Several months ago, I made a purchase from Zootoyz, which is my usual source for Woody Joe kits. When I received the package, I’d discovered that the owner, Mr. Kazunori Morikawa, sent me something to try out: A Japanese hobby saw.
Now, I’m familiar with the concept of Japanese saws, but never tried one out before. The main difference between western saws and Japanese saws is that western saws cut as you push them away from you, while Japanese saws cut as you pull them towards you. “So, what,” You might ask?
Well, a saw that cuts when you push has to be very stiff, meaning it usually has to be harder and heavier to keep from flexing too much as you push. The cut line also has a tendency to wander if you’re not careful, since the user has to keep the line of force in line with the point of contact and to keep that line consistent across the cut.
Cutting on the pull actually draws the cutting line straight between the point of contact and the line of force, so there is no wandering of the cut line and the blade can be lighter and thinner. When I tried out the little Japanese saw, which is closest in competition with razor saws, I found that the cuts were extremely straight. Certainly straighter than I’ve ever gotten free-hand with a razor saw.
The Japanese saw, besides cutting on the pull, also has very long and narrow teeth, and I found that it cuts with amazingly few strokes. Plus, the cut was so smooth, it didn’t requite any cleanup afterwards.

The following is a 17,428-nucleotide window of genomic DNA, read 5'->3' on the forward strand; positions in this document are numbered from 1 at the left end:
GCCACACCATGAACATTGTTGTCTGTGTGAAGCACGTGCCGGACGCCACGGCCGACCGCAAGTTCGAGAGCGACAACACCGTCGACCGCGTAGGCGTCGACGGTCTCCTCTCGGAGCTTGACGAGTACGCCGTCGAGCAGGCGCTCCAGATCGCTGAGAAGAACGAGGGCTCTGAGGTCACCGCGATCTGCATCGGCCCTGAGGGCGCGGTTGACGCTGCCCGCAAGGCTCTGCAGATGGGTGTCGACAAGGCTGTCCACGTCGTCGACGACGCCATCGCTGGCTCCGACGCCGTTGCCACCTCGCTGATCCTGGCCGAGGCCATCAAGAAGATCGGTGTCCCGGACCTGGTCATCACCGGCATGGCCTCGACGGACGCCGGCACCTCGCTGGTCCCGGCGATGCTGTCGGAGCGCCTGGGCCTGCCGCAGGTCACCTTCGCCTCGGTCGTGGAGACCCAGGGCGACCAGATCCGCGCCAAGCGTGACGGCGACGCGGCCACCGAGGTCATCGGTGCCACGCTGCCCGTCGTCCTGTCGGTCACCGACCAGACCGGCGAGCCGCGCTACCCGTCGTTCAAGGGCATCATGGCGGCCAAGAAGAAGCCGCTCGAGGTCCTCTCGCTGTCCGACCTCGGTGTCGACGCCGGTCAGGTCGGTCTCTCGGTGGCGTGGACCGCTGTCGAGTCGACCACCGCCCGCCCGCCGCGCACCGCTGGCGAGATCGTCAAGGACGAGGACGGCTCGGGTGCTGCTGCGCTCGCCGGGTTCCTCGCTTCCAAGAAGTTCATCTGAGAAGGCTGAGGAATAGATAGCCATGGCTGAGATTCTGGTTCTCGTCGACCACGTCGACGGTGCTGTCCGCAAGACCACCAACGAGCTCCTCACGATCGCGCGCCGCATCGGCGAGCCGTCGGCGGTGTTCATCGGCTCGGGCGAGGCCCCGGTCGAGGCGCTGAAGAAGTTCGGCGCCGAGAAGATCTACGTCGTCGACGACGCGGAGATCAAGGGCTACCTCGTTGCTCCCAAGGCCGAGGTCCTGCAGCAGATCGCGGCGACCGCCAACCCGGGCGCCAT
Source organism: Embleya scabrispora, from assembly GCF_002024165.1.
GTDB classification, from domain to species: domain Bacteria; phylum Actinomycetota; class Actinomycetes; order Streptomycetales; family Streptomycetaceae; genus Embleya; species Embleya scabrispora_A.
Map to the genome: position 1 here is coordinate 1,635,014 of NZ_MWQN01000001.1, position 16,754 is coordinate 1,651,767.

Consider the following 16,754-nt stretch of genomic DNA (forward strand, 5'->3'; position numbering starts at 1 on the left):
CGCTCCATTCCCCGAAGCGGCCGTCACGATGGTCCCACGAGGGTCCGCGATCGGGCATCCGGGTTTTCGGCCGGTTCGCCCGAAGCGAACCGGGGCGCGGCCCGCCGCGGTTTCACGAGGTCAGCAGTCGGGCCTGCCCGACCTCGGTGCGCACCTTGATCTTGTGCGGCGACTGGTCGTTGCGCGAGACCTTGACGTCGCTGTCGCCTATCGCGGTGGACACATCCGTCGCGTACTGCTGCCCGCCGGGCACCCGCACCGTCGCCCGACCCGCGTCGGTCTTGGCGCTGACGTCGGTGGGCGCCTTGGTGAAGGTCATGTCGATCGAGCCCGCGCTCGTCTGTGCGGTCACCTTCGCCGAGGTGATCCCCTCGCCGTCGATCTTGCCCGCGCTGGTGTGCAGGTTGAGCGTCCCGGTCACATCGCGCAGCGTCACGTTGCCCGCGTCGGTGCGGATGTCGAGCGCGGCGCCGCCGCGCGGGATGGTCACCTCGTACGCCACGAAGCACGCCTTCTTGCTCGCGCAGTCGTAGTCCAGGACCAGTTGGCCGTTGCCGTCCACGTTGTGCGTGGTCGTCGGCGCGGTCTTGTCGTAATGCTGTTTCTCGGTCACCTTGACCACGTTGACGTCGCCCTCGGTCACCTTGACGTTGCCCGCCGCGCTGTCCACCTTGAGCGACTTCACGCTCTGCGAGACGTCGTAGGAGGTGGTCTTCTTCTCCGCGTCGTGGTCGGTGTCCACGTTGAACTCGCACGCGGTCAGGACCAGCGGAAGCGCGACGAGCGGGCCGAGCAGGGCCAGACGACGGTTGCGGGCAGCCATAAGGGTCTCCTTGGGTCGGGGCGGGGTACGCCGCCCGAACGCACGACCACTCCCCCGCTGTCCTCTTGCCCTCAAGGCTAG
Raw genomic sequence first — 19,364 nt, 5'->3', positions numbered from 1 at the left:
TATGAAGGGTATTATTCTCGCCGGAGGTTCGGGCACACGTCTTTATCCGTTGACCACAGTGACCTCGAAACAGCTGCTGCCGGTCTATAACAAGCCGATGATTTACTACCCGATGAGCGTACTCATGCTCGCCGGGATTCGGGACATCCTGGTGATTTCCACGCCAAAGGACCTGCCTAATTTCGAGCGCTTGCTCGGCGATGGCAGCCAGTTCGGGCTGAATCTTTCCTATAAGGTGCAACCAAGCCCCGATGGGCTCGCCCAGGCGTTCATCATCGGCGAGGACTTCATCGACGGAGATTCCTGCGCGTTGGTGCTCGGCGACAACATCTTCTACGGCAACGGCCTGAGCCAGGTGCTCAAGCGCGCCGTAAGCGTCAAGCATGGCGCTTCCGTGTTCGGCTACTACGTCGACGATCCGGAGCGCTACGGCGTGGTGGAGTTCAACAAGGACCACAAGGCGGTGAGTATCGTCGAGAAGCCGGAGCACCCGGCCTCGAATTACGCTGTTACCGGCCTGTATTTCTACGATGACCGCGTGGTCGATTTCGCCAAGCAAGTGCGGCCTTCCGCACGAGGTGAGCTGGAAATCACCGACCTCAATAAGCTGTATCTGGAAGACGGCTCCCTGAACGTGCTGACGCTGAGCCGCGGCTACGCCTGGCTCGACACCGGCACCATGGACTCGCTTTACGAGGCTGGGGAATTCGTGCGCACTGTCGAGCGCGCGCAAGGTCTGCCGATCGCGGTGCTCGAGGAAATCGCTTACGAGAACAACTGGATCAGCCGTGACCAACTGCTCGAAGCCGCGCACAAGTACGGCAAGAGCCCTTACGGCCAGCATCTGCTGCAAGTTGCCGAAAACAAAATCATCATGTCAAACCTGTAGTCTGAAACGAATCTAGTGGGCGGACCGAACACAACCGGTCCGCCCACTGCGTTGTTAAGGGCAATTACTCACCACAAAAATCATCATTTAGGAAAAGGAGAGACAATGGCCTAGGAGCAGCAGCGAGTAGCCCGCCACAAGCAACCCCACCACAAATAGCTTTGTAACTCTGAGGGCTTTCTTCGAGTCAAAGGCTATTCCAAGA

The blade on this saw is very thin at only 0.1mm. It’s the thinnest saw that I’m personally aware of. Because of its thinness, it would probably have a lot more flex except for the stiffener along the back of the blade, which razor saws also have. This limits the depth of cut of this saw to about 1/2″, which should be plenty for most ship modeling tasks.
The saw has a very lightweight wood handle. Were it made here in the U.S., it would probably have a heavier hardwood handle, if for no other reason than to suggest that it’s not cheaply made. But, for a hobby saw, it seems to do the trick.
This saw is comes from Hishika Industry and is listed as their “Super Fine Cut Saw” and it certainly lives up to the name. If you’re familiar with Japanese tools, you’ll know they don’t come cheap. Zootoyz made arrangements to order the saw after Kazunori and I had some discussions about the value of the saw. It was a bit of an investment for him, I believe, and I’m feeling a little responsible for him carrying them. So, I hope readers will be inspired to buy one from his website. This saw, at the current exchange rate is about $22, and can get yours direct from Zootoyz.jp here:
If you are in the U.S. and interested in getting one, but have trouble with the Zootoyz website or if the shipping ends up too much, contact me here. Maybe I can work one into a group order or just piggyback one next time I order something from Japan, which is all too frequently…